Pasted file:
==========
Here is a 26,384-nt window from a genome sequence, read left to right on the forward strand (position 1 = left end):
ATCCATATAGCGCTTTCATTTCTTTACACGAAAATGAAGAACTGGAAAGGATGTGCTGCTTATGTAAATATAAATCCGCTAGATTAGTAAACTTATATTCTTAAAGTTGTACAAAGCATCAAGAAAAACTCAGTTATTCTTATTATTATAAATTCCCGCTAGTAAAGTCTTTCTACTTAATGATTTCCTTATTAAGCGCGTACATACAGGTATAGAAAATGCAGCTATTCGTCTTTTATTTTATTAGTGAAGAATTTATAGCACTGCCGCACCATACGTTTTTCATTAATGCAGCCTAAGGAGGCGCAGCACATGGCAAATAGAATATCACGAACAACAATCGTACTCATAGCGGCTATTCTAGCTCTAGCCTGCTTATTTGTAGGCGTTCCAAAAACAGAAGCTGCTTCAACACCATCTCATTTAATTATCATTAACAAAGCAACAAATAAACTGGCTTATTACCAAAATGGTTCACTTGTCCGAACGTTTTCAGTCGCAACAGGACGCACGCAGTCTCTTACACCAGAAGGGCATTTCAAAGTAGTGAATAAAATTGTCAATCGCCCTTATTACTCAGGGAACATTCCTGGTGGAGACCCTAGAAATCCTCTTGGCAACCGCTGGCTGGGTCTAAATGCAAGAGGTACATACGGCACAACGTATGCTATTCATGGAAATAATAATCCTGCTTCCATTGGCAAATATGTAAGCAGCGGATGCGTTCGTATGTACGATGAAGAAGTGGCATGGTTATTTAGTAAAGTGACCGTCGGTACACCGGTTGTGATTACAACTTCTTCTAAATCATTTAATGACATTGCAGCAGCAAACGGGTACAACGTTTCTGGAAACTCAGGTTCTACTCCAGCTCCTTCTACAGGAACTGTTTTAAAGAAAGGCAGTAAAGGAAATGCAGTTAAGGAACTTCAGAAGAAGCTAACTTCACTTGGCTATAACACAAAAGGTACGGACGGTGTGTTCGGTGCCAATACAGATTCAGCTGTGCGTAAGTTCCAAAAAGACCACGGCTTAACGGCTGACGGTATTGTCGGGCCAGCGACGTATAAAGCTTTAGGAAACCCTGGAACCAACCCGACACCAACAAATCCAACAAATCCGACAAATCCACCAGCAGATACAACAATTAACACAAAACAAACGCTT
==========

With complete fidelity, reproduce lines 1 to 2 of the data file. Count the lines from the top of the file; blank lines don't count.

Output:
Here is a 26,384-nt window from a genome sequence, read left to right on the forward strand (position 1 = left end):
ATCCATATAGCGCTTTCATTTCTTTACACGAAAATGAAGAACTGGAAAGGATGTGCTGCTTATGTAAATATAAATCCGCTAGATTAGTAAACTTATATTCTTAAAGTTGTACAAAGCATCAAGAAAAACTCAGTTATTCTTATTATTATAAATTCCCGCTAGTAAAGTCTTTCTACTTAATGATTTCCTTATTAAGCGCGTACATACAGGTATAGAAAATGCAGCTATTCGTCTTTTATTTTATTAGTGAAGAATTTATAGCACTGCCGCACCATACGTTTTTCATTAATGCAGCCTAAGGAGGCGCAGCACATGGCAAATAGAATATCACGAACAACAATCGTACTCATAGCGGCTATTCTAGCTCTAGCCTGCTTATTTGTAGGCGTTCCAAAAACAGAAGCTGCTTCAACACCATCTCATTTAATTATCATTAACAAAGCAACAAATAAACTGGCTTATTACCAAAATGGTTCACTTGTCCGAACGTTTTCAGTCGCAACAGGACGCACGCAGTCTCTTACACCAGAAGGGCATTTCAAAGTAGTGAATAAAATTGTCAATCGCCCTTATTACTCAGGGAACATTCCTGGTGGAGACCCTAGAAATCCTCTTGGCAACCGCTGGCTGGGTCTAAATGCAAGAGGTACATACGGCACAACGTATGCTATTCATGGAAATAATAATCCTGCTTCCATTGGCAAATATGTAAGCAGCGGATGCGTTCGTATGTACGATGAAGAAGTGGCATGGTTATTTAGTAAAGTGACCGTCGGTACACCGGTTGTGATTACAACTTCTTCTAAATCATTTAATGACATTGCAGCAGCAAACGGGTACAACGTTTCTGGAAACTCAGGTTCTACTCCAGCTCCTTCTACAGGAACTGTTTTAAAGAAAGGCAGTAAAGGAAATGCAGTTAAGGAACTTCAGAAGAAGCTAACTTCACTTGGCTATAACACAAAAGGTACGGACGGTGTGTTCGGTGCCAATACAGATTCAGCTGTGCGTAAGTTCCAAAAAGACCACGGCTTAACGGCTGACGGTATTGTCGGGCCAGCGACGTATAAAGCTTTAGGAAACCCTGGAACCAACCCGACACCAACAAATCCAACAAATCCGACAAATCCACCAGCAGATACAACAATTAACACAAAACAAACGCTT